Partnerships with early builders, tribal nations and states. In any technology-based project, the idea of prototypes, beta and initial implementations are critical. Multiple projects (pilots, if you will), combined with active integration and expansion, will reap significantly more benefit than waiting for a single massive implementation project for the entire nation. FirstNet could seek partnerships with the existing early builder projects (Adams County, Colo.,; Los Angeles; New Jersey; New Mexico; and Harris County, Texas) and their states to expand and enhance those projects to serve larger geographic areas and user communities. Other states, multi-state regions and tribal nations may seek to partner with FirstNet and private companies to build the network within their borders. Such partnerships could serve other public purposes, e.g. providing high-speed broadband to consumers and businesses (as secondary users) in underserved, rural and tribal areas.
FirstNet is a noble effort. Its network, the cutting-edge devices it will put in the hands of responders and the rapidly evolving public safety apps that will be born in this ecosystem will transform the very nature of response, investigation and recovery during public safety incidents, outages and disasters, just as smart phones and tablet computers have transformed the lives of hundreds of millions of consumers and business in the United States and around the world.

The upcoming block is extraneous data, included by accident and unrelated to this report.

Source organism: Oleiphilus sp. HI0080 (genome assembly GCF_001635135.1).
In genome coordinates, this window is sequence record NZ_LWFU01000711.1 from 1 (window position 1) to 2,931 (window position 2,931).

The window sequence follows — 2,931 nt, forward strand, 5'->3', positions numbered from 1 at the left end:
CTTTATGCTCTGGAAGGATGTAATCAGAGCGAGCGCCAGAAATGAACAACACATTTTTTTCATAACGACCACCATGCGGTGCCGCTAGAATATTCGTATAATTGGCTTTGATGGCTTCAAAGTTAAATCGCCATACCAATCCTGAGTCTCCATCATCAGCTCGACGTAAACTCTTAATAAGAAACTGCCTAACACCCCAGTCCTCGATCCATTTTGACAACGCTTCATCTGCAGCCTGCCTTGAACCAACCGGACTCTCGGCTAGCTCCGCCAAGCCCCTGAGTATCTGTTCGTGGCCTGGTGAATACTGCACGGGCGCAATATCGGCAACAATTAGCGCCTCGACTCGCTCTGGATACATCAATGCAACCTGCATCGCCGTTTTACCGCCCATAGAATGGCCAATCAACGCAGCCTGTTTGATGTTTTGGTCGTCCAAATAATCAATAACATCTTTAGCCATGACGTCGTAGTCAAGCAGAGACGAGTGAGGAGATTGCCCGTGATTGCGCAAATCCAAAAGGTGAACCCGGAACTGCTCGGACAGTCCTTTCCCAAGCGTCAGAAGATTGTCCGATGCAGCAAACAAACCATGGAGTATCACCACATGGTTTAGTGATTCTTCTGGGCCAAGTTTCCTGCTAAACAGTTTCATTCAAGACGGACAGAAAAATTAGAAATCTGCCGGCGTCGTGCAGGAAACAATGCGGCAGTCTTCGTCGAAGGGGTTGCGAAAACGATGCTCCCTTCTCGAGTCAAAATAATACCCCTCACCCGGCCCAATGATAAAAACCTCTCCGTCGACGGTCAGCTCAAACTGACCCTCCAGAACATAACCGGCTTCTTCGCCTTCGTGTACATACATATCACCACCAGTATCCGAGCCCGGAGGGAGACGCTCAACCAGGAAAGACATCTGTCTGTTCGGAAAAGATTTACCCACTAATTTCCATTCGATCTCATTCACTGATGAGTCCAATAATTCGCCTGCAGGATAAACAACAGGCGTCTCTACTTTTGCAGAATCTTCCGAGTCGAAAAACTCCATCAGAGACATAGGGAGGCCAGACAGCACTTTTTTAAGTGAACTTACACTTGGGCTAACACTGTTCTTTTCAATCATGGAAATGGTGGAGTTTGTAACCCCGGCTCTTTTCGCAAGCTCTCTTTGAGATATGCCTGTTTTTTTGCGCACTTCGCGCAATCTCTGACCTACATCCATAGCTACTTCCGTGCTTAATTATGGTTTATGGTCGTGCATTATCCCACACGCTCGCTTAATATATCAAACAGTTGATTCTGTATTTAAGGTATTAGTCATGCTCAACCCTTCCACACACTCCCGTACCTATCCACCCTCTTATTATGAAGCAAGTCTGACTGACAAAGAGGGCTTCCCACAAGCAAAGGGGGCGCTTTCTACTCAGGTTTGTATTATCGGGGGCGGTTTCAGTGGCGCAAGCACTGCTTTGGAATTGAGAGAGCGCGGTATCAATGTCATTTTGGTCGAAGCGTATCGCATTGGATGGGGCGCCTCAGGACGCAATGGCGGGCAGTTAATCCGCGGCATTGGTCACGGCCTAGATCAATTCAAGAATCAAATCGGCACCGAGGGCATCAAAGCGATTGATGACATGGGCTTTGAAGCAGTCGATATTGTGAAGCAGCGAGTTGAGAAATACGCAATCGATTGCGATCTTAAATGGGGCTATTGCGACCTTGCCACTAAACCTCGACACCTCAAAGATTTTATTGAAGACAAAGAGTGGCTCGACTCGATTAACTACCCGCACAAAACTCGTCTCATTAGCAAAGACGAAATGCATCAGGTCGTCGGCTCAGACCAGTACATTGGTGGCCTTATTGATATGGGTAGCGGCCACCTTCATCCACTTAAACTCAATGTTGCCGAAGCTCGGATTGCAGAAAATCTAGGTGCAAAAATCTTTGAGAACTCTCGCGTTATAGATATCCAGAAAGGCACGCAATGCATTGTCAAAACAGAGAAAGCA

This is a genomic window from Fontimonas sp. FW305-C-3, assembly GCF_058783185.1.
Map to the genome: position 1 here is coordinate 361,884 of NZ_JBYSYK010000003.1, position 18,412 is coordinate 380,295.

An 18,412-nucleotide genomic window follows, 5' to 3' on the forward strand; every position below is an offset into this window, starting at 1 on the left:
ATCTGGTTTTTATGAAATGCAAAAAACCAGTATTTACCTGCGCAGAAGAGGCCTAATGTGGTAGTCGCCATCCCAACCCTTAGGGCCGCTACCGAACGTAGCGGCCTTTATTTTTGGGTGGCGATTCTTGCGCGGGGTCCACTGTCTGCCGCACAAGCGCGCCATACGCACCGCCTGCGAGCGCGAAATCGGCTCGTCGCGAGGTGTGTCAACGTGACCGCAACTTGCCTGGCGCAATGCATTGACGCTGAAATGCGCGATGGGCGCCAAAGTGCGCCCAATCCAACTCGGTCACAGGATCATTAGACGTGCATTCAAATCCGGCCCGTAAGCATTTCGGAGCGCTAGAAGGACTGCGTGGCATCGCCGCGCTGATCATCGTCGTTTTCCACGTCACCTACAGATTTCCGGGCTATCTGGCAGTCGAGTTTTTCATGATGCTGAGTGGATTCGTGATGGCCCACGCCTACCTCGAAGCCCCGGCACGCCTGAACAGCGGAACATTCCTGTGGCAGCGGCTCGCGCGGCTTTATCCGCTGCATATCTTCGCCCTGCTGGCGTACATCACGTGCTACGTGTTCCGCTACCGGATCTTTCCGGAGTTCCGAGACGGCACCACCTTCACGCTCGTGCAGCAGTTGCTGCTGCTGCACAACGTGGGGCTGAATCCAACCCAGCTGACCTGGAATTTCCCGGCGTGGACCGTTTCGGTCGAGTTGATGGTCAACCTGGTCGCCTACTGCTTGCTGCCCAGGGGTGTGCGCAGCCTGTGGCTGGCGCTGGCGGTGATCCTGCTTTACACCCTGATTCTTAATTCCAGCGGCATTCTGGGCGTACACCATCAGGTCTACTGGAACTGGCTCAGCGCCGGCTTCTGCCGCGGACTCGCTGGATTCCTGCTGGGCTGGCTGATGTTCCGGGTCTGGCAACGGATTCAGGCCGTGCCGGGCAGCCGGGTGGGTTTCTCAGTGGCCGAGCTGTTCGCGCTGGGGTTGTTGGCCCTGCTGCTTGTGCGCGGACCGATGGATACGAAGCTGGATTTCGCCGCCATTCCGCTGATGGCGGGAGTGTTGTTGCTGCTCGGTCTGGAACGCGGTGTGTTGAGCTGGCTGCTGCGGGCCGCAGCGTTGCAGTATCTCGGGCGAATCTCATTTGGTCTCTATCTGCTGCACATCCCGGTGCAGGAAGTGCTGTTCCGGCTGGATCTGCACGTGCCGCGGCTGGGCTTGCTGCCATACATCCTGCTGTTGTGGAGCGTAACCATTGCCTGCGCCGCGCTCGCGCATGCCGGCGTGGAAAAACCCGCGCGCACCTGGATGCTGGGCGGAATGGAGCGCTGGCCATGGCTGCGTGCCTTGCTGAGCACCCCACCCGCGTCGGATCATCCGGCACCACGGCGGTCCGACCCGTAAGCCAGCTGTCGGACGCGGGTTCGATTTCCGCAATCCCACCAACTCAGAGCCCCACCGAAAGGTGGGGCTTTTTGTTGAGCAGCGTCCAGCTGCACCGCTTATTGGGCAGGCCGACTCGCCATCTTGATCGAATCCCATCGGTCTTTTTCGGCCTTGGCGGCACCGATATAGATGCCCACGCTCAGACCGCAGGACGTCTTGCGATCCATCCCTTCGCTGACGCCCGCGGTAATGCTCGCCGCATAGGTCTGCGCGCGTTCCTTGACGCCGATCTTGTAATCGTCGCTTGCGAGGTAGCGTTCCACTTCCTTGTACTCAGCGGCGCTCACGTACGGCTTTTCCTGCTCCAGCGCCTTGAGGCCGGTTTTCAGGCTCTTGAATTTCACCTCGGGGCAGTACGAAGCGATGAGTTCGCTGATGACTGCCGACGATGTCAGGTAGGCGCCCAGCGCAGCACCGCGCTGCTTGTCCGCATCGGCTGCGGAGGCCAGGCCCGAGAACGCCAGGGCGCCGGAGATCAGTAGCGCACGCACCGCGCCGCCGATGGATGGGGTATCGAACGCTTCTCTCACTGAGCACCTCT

But is the federal government courageous enough to unleash FirstNet? Gutsy enough to trust FirstNet’s Board and its management and its web of supporters in local and state government and private industry? Trusting enough of Congress’ intent to make FirstNet a truly “independent authority” and then watch it succeed?
Bill Schrier is senior policy advisor in the Office of the Chief Information Officer (OCIO) at the State of Washington. In this capacity he chairs the State Interoperability Executive Committee (SIEC), serves as the primary point of contact for the FirstNet effort in the state and advises the CIO on other matters.
In the past he served as the Deputy Director of the Center for Digital Government. He also retired in May, 2012, after over 8 years serving as Chief Technology Officer (CTO) for the City of Seattle and director of the city's Department of Information Technology (DoIT). In this capacity he managed over 200 employees and budgets up to $59 million to support city government technology, and reported directly to Mayor Michael McGinn.
Schrier was named one of Government Technology’s 25 Doers, Dreamers and Drivers in 2008, and a Computerworld Premier 100 Leader for 2010. He writes a blog about the intersection of information technology and government, how they sometimes collide but often influence and change each other. He tweets at www.twitter.com/billschrier
Schrier is a retired officer with the U.S. Army Corps of Engineers. He holds a Masters in Public Administration from the University of Washington.